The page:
Tech companies in smaller cities are starting to see an uptick in applications from candidates living in San Francisco and New York—areas that have long had a grip on tech talent.
Deepinder Singh, founder of a Bloomington, Minn.-based startup, had never bothered trying to recruit Silicon Valley tech workers. They were too expensive and didn’t want to move. In seven years, he had never gotten an applicant from a large tech company.
But since May, more than a dozen people on both coasts have applied for jobs with his company, 75F Inc., which makes internet-connected, energy-saving HVAC control systems. One résumé came from
; another came from
The 130-employee firm just hired an engineer from
He has seen the reverse—employees leaving for Google and Tesla—but, he said, “We’ve never actually seen this.”
For years, high-talent tech workers have been drawn to Silicon Valley, willing to put up with exorbitant housing prices and long commutes to benefit from the skill and experience of their colleagues, and the largess of employers and investors. The result, a culture of entrepreneurialism and inspiration, has been hard to match elsewhere.
But the remote-work era ushered in by the coronavirus pandemic is upending not only where tech workers want to live and how much money they can make, but also what kinds of opportunities they are willing to consider.
Executives at tech startups including Jane LLC in Lehi, Utah; World View Enterprises Inc. in Tucson, Ariz.; Starkey Hearing Technologies in Eden Prairie, Minn., and Zebra in Austin, Texas, say they are seeing an increase in applicants from San Francisco and, in some cases, New York.
Since May, the nonprofit One America Works has launched four virtual fairs for employers based in Indianapolis, Pittsburgh and Columbus, Ohio. Of more than 3,800 job seekers, around 25% were from California and another 9% were from New York.
Covid-19 ‘has really given entrepreneurship and these small enterprises a kick in the butt to really ramp up.’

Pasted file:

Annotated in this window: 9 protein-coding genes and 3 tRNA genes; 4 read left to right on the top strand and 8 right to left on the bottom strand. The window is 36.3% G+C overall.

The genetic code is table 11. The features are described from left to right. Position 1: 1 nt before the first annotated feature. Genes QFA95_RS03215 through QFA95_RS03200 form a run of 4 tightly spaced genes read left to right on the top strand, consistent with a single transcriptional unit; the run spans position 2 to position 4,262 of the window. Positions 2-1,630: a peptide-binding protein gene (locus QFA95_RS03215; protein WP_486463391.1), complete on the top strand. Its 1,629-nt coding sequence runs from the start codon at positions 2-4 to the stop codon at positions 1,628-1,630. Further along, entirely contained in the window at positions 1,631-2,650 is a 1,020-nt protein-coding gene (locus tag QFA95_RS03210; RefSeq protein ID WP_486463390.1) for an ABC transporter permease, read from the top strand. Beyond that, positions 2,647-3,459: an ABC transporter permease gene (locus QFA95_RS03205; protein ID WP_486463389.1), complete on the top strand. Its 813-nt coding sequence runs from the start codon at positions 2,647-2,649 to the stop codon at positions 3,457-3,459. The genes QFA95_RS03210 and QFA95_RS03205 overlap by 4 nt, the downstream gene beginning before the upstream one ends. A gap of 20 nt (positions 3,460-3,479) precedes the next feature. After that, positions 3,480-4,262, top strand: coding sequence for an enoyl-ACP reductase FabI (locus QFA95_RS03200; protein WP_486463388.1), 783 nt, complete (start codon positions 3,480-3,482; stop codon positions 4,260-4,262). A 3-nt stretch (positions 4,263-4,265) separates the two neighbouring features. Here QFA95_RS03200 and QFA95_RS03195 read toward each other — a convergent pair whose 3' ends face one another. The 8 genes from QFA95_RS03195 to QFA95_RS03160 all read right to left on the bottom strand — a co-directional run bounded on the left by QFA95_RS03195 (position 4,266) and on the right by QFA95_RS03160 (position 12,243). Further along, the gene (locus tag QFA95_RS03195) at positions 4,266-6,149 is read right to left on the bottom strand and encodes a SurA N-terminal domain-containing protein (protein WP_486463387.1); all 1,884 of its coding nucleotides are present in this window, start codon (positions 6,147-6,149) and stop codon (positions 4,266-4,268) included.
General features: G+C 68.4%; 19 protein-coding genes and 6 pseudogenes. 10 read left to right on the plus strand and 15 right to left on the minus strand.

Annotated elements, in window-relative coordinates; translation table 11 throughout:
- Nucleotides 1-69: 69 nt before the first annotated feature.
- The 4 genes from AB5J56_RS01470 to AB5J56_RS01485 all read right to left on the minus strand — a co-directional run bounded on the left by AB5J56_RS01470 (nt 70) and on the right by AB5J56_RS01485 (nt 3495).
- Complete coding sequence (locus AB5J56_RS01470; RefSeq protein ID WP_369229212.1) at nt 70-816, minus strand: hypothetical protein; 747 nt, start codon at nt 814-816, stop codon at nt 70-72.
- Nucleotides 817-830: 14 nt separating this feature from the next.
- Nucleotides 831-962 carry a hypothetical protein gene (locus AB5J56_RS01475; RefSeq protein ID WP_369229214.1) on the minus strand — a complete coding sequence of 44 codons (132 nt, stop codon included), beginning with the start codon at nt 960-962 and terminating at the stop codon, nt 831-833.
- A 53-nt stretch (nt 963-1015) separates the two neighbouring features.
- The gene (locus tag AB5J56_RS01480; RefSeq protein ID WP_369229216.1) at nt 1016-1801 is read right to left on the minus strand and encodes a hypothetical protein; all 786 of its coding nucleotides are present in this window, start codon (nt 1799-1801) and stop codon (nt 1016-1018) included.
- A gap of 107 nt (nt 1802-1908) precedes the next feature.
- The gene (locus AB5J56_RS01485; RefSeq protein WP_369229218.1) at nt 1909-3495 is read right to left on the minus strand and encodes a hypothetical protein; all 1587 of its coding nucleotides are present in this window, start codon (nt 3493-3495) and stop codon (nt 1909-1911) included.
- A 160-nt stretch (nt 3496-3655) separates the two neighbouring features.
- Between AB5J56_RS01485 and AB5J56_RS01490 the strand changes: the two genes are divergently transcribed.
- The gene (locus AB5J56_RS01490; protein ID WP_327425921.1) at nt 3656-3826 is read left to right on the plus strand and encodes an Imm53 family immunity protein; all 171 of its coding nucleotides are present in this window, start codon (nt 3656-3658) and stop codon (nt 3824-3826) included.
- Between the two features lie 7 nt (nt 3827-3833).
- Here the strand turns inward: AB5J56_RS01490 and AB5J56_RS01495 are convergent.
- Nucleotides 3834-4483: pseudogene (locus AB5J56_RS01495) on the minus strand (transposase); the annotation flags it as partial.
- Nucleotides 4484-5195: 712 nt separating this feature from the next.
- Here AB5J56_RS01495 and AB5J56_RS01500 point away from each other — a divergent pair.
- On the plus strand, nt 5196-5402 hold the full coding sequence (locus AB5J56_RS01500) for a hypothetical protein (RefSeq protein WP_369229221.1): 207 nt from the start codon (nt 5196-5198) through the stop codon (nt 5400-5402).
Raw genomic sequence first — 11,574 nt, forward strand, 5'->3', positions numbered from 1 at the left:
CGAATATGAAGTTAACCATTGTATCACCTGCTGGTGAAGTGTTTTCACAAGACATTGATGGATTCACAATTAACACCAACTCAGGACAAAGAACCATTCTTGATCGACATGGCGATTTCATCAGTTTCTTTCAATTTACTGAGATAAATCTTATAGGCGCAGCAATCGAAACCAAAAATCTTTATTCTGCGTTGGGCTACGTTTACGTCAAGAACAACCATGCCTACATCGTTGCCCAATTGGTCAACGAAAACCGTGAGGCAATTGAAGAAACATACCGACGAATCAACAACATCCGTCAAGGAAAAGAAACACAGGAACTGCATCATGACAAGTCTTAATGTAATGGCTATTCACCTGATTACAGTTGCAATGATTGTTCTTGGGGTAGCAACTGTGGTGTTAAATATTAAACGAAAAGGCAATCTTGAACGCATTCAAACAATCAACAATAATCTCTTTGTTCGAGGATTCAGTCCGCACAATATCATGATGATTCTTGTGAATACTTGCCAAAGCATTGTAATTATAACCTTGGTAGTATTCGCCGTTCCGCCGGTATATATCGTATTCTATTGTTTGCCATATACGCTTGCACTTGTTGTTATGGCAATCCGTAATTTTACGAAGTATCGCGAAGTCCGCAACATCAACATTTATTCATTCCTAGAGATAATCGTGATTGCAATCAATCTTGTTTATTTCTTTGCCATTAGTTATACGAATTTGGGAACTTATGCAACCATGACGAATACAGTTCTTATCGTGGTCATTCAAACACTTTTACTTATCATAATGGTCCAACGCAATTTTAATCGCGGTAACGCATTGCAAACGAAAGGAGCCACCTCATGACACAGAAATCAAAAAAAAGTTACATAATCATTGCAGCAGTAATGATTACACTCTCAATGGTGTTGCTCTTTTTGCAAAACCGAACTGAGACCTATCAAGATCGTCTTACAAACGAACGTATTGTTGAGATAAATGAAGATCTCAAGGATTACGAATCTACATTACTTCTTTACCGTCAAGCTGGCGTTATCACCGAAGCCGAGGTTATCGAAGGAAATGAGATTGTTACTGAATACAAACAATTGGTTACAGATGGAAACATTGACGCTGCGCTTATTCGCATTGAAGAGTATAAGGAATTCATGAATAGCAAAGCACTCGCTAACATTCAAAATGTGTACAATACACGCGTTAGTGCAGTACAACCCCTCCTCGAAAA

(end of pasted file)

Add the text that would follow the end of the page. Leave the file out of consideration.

It goes both ways: Tech giants are recruiting employees from smaller tech companies in places like Boise, Idaho. Yet even if only a small percentage of big-tech employees leave their current jobs and fan out across the U.S., economists say, the talent dispersal could meaningfully affect businesses, their home cities and even the flow of venture-capital funding.
“These companies are on a hiring spree,” said Guy Berger, principal economist at LinkedIn. Covid-19 “has really given entrepreneurship and these small enterprises a kick in the butt to really ramp up,” he said, citing the sudden shift in the kinds of goods and services customers are now demanding.
Mr. Singh, the 75F founder, believes employees from Silicon Valley startups tend to have a broad set of skills. He said they don’t generally need as much management and can be game to work crazy hours to launch a product. He said some people in the Midwest weren’t as exposed to that kind of workplace culture, and a mix could be a good thing.
But one concern weighs on him as he considers interviewing candidates from Facebook and Twitter: “I don’t even know what kind of salaries they’re going to be paid or are thinking of.”
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